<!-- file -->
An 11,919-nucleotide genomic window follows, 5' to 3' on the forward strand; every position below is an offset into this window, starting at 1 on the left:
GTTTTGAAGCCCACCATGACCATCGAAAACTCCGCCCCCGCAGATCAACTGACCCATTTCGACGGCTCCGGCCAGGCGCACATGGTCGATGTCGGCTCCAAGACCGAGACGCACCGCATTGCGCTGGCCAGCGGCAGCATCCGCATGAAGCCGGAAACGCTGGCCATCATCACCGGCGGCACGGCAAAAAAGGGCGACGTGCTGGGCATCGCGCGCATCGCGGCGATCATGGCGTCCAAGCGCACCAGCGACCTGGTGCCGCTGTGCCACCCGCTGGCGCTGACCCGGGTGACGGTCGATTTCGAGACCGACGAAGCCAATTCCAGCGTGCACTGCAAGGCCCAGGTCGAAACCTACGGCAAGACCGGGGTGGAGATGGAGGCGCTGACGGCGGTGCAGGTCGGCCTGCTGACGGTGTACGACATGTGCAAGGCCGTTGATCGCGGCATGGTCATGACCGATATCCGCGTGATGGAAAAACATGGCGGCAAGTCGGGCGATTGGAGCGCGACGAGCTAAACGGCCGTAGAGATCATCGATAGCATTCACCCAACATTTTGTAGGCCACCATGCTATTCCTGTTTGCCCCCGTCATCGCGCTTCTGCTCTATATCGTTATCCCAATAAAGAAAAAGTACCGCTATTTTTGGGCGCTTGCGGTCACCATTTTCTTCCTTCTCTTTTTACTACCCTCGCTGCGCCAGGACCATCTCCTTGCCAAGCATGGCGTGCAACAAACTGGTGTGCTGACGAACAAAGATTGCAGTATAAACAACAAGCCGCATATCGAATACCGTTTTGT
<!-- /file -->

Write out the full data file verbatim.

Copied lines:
An 11,919-nucleotide genomic window follows, 5' to 3' on the forward strand; every position below is an offset into this window, starting at 1 on the left:
GTTTTGAAGCCCACCATGACCATCGAAAACTCCGCCCCCGCAGATCAACTGACCCATTTCGACGGCTCCGGCCAGGCGCACATGGTCGATGTCGGCTCCAAGACCGAGACGCACCGCATTGCGCTGGCCAGCGGCAGCATCCGCATGAAGCCGGAAACGCTGGCCATCATCACCGGCGGCACGGCAAAAAAGGGCGACGTGCTGGGCATCGCGCGCATCGCGGCGATCATGGCGTCCAAGCGCACCAGCGACCTGGTGCCGCTGTGCCACCCGCTGGCGCTGACCCGGGTGACGGTCGATTTCGAGACCGACGAAGCCAATTCCAGCGTGCACTGCAAGGCCCAGGTCGAAACCTACGGCAAGACCGGGGTGGAGATGGAGGCGCTGACGGCGGTGCAGGTCGGCCTGCTGACGGTGTACGACATGTGCAAGGCCGTTGATCGCGGCATGGTCATGACCGATATCCGCGTGATGGAAAAACATGGCGGCAAGTCGGGCGATTGGAGCGCGACGAGCTAAACGGCCGTAGAGATCATCGATAGCATTCACCCAACATTTTGTAGGCCACCATGCTATTCCTGTTTGCCCCCGTCATCGCGCTTCTGCTCTATATCGTTATCCCAATAAAGAAAAAGTACCGCTATTTTTGGGCGCTTGCGGTCACCATTTTCTTCCTTCTCTTTTTACTACCCTCGCTGCGCCAGGACCATCTCCTTGCCAAGCATGGCGTGCAACAAACTGGTGTGCTGACGAACAAAGATTGCAGTATAAACAACAAGCCGCATATCGAATACCGTTTTGT